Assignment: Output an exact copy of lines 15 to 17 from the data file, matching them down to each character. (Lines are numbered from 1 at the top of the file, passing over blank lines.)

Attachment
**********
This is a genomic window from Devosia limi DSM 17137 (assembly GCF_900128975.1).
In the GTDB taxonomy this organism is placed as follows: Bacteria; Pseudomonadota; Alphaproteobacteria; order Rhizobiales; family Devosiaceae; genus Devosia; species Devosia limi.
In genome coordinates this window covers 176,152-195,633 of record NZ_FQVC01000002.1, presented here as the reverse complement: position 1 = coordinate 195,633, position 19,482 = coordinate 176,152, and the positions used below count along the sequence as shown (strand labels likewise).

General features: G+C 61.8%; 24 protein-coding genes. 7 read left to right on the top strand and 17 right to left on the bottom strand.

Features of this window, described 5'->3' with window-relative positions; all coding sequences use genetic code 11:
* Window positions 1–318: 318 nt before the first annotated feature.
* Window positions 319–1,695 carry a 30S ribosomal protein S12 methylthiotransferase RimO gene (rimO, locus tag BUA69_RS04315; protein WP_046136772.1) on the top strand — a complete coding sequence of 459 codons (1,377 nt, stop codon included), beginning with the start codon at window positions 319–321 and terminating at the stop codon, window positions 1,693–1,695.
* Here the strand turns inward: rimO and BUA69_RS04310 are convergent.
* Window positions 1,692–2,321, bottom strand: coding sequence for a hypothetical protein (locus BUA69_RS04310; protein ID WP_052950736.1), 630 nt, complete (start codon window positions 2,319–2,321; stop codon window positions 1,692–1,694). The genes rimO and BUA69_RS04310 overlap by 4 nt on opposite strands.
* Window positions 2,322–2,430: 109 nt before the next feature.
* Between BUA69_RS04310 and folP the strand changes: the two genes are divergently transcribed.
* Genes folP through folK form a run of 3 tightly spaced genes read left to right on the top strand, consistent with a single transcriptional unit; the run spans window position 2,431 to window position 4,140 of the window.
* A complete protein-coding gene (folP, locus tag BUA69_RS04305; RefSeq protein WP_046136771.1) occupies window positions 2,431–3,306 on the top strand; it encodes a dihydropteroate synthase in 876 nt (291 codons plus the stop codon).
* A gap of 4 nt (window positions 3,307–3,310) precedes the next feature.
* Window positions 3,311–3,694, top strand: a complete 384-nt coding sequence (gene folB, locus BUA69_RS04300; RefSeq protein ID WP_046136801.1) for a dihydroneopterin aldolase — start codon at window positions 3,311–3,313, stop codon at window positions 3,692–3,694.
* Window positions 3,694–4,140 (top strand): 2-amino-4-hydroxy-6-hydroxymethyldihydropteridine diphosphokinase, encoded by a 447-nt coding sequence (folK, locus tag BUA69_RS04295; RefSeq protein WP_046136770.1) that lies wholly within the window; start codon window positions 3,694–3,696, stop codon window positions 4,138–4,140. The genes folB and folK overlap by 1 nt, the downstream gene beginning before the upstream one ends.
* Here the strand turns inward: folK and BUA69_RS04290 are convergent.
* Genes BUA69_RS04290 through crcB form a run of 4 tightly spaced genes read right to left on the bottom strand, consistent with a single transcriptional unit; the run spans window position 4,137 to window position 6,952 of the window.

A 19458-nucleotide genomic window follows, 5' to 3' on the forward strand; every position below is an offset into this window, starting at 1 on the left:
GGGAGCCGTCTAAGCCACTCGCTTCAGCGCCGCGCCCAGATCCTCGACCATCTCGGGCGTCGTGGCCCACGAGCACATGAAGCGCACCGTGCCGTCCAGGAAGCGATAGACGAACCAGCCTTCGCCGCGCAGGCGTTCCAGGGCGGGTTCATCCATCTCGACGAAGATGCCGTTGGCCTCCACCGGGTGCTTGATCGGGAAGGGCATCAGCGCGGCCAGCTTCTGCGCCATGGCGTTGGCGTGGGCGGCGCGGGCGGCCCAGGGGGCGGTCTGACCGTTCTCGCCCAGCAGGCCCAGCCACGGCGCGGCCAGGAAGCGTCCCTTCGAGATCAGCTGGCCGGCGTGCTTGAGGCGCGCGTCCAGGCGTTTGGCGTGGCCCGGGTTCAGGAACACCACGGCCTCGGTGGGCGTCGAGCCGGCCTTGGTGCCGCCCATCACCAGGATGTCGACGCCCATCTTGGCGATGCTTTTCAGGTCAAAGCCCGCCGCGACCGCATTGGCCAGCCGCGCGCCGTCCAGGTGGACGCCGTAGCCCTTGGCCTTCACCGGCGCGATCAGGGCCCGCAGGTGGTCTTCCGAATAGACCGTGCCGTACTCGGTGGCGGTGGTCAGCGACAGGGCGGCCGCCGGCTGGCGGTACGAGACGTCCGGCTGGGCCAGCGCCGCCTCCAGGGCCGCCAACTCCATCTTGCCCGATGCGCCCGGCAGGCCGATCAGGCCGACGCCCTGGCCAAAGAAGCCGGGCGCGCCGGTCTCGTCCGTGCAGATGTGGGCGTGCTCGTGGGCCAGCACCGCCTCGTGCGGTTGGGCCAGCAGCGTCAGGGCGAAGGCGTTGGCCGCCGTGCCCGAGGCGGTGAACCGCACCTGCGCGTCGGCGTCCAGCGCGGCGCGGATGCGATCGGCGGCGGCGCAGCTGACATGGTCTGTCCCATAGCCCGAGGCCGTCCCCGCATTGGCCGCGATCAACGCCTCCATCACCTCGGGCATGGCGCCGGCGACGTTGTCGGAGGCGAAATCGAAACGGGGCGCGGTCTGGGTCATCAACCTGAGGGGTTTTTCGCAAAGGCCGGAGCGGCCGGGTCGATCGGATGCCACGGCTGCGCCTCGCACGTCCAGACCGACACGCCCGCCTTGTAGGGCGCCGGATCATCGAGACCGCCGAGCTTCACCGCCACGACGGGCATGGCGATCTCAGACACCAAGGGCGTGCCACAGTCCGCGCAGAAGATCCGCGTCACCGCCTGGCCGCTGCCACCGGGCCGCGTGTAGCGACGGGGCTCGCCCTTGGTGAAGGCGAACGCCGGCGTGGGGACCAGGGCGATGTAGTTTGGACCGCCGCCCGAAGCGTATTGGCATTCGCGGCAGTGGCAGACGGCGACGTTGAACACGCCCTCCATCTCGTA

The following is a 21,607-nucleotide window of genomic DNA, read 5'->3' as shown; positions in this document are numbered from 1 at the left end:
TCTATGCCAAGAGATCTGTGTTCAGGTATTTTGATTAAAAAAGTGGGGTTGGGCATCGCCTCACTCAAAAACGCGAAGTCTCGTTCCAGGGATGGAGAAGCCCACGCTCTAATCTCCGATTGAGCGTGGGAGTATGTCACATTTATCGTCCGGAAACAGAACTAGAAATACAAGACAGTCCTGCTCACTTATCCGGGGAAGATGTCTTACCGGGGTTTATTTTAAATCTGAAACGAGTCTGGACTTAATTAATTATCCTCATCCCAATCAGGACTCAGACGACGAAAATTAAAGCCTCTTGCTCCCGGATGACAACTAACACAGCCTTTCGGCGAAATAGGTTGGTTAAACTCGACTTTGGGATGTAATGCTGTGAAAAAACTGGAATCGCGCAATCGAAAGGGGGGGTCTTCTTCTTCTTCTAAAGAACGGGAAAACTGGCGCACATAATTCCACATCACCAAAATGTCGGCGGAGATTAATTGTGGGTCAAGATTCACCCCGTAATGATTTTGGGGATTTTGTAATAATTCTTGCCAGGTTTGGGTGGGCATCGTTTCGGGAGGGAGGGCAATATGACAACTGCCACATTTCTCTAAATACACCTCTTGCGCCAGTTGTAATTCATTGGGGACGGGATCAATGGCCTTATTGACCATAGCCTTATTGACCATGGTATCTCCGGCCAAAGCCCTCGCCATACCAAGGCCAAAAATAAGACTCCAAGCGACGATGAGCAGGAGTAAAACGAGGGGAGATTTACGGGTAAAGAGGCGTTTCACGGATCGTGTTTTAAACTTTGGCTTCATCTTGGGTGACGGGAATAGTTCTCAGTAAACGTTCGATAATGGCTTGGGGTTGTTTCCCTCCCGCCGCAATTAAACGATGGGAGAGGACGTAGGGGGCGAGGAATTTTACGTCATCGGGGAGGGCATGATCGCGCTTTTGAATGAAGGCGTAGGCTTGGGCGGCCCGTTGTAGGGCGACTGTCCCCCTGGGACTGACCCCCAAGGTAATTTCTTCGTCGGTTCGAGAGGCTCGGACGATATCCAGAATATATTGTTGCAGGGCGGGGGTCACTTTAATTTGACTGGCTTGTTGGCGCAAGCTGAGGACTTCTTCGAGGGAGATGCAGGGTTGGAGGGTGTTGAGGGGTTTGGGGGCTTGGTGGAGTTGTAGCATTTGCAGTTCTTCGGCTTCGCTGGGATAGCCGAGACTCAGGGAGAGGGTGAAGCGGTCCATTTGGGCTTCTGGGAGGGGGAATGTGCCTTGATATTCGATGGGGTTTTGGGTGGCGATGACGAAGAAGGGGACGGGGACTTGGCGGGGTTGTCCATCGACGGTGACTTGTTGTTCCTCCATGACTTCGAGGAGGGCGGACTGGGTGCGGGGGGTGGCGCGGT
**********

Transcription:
* Window positions 3,311–3,694, top strand: a complete 384-nt coding sequence (gene folB, locus BUA69_RS04300; RefSeq protein ID WP_046136801.1) for a dihydroneopterin aldolase — start codon at window positions 3,311–3,313, stop codon at window positions 3,692–3,694.
* Window positions 3,694–4,140 (top strand): 2-amino-4-hydroxy-6-hydroxymethyldihydropteridine diphosphokinase, encoded by a 447-nt coding sequence (folK, locus tag BUA69_RS04295; RefSeq protein WP_046136770.1) that lies wholly within the window; start codon window positions 3,694–3,696, stop codon window positions 4,138–4,140. The genes folB and folK overlap by 1 nt, the downstream gene beginning before the upstream one ends.
* Here the strand turns inward: folK and BUA69_RS04290 are convergent.